For such a simple, decorative piece, there is a lot resting on a rug. And no, I don’t just mean the furniture you’re putting on it. I always think the rug you choose for your room is a careful balancing act. It should be a statement piece, breathing extra color and life into the space, but it also has to be pared back and not fight with the myriad of textures under which it sits.
Within my design process, the rug tends to be one of the last things I think about. Once I have the living room scheme together and I have a strong idea of its tones and its story, then the rug can come to life as the through-line of the decor reveals itself to me.
Choose the color of your area rug
Sniffing out that through-line of your decor, the one to base the rug color on, is easy, if you know how. One of my all-time favorite tricks is to base my rug on one of the fabrics already in the living room color scheme. This way, I am at an advantage with several pieces of knowledge: the colors work well together, the balance of the design works, and the rug will undoubtedly harmonise with the rest of the room.
When you sit with your scheme in front of you, it’s usually quite clear which fabric or pattern could become the rug design. I tend to choose the most graphic and punchy fabric in the room, so the area rug has weight and presence. At home I have an open plan ground floor. The kitchen backsplash is made up of tiles created in collaboration with ceramic artist Katrin Moye who is a dear friend and a very talented maker. The tiles are inspired by photographs I took whilst travelling in Papua New Guinea. When Katrin sent me the first samples I knew instantly I wanted to adapt this graphic bold design into a rug design. Who better to call than The Rug Company to help bring our drawings to life?!
Get the scale right
Depending on the size of the room the real creativity comes when playing with scale. It’s amazing how a pattern will change and go from traditional to contemporary by simply increasing the scale and blowing up shapes. The colors are also very important.
The Rug Company has beautiful boxes filled with poms, threads and yarns that once matched with your scheme will make up the final design. Even though it’s a very bold design I wanted the rug to ground the space. In order to do this the colors needed to be more muted than the glazed highly saturated tiles.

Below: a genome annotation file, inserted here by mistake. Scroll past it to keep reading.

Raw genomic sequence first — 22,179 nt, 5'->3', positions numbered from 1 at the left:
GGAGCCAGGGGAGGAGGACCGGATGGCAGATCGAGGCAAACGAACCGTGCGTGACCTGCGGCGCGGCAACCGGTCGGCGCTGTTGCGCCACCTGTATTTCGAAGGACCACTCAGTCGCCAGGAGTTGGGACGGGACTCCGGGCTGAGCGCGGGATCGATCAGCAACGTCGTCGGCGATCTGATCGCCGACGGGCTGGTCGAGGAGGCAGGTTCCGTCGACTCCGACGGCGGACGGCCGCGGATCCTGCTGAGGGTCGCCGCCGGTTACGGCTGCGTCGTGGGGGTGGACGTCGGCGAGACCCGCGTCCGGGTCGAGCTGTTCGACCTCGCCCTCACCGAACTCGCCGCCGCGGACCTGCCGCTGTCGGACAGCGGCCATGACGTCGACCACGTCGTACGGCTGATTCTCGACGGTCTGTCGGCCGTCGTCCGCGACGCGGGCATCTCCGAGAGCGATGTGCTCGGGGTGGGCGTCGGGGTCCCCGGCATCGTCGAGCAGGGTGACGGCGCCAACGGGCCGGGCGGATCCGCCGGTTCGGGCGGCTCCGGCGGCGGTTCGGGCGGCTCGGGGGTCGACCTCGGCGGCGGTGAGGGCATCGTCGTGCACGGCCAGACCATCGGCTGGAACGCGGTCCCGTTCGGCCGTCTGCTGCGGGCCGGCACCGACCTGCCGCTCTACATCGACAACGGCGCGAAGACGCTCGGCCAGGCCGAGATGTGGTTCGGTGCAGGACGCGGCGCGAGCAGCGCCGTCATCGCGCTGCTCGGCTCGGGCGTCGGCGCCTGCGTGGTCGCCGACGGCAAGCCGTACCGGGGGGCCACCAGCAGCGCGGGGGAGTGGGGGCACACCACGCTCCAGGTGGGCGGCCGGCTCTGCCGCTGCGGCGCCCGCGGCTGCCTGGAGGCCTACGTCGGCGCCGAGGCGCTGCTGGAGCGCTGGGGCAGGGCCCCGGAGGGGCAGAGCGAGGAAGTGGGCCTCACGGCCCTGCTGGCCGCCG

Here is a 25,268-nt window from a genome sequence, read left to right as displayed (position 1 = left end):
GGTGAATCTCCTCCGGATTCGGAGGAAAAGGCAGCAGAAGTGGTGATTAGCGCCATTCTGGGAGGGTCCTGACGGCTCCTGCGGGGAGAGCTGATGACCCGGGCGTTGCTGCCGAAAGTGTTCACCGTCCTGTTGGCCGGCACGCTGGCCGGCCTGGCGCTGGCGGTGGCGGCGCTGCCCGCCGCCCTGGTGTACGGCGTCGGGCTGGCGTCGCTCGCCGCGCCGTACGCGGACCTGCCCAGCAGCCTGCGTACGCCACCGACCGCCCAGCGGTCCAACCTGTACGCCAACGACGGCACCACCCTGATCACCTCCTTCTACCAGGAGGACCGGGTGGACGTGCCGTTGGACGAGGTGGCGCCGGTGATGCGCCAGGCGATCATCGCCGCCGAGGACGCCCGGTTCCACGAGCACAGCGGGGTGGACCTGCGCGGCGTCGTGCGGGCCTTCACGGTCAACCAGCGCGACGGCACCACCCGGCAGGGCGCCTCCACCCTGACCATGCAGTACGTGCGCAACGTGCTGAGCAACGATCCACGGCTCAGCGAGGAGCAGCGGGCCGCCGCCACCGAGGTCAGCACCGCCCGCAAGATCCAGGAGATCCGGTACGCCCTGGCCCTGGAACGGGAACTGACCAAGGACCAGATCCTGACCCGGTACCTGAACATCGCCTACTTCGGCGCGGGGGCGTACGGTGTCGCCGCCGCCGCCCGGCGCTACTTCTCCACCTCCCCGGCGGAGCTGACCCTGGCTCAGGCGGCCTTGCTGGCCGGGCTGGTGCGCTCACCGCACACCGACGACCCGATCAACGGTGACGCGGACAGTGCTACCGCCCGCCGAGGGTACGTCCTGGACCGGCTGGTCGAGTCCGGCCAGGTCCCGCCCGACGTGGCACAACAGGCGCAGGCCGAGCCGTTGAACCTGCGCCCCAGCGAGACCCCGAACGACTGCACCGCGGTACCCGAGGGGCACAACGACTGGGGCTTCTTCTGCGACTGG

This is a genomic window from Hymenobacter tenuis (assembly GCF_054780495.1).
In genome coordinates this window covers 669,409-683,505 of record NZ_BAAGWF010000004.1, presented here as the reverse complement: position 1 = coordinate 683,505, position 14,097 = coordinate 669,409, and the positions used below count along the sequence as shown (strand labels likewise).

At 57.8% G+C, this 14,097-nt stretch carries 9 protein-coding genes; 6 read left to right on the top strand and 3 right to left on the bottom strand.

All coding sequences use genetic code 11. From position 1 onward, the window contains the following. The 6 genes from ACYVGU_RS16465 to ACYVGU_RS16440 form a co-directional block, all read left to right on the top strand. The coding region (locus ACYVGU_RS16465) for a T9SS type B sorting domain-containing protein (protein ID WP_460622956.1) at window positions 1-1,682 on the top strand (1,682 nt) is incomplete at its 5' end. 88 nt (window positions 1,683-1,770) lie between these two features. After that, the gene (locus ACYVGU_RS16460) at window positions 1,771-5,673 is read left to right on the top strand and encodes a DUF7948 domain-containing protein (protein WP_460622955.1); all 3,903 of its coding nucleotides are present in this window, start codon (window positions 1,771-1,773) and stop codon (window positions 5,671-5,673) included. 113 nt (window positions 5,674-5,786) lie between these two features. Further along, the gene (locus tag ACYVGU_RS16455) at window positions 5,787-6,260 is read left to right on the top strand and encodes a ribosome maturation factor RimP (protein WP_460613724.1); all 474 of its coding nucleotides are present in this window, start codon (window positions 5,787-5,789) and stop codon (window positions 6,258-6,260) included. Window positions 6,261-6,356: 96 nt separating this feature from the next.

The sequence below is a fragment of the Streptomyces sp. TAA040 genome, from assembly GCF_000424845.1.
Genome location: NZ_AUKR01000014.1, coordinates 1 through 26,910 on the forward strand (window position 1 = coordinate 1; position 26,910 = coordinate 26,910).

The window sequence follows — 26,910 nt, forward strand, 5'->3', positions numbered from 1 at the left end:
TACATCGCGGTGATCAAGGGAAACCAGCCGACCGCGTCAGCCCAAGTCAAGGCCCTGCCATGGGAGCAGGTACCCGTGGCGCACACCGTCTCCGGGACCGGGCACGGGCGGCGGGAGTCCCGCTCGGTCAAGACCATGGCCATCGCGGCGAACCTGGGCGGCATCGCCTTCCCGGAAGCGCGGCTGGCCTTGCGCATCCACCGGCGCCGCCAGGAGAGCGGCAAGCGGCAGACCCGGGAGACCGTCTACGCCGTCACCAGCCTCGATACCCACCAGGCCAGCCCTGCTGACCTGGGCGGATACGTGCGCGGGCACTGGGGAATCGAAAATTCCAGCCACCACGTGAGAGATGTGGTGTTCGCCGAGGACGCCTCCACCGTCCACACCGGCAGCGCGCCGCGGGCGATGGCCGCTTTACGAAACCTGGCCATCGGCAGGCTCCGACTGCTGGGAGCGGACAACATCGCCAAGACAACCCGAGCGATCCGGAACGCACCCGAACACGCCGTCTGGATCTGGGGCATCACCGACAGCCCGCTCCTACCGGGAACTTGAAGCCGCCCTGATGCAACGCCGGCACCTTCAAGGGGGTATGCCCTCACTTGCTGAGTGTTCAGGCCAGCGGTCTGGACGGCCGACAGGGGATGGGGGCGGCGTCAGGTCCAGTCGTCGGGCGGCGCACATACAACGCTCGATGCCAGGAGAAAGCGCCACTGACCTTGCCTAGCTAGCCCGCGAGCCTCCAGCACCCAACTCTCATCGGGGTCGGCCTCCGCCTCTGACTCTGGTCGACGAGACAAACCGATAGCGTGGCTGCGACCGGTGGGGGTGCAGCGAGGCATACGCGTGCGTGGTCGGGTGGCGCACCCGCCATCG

Consider the texture and durablity
In all elements of my design work, texture is key. It creates depth and intrigue and this is especially important for a rug. Play around with tufted and knotted techniques, your pile thickness will also change a design completely. Ask yourself the question, “Will this design last?”
Rugs are expensive and if the area is high traffic there is no use installing a white hemp rug. Go for wool with a darker base color and a flat pile or a fitted sisal rug.
Go to the best sources
Admittedly, designing a rug isn’t for everyone. There are plenty of amazing suppliers like Vanderhurd, Christopher Farr, Tim Page and Pierre Frey that have stunning rug designs ready to order if you are in need of inspiration.
And, hot off the press, the Kit Kemp Design Studio has collaborated with Annie Selke on a new collection, a magnificent assortment of not only fabulous rugs but pillows, and bedding. We designed the entire collection over zoom during lock down and it’s so amazing to see them come to fruition. We hope they bring you joy and a splash of color to your life!
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Minnie Kemp is an interior designer, part of the team of design experts at the Firmdale Hotel Group. She has worked on the interiors of international hotels such as The Whitby Hotel and the Crosby Street Hotel in New York, and Ham Yard and Charlotte Street Hotel in London. She has also been involved in designing various residential projects in both the Unite States of America and the United Kingdom. She is the interiors columnist for Livingetc, reporting on trends and offering advice on home design and decor, and she was a judge on the first Livingetc Style Awards in 2021.
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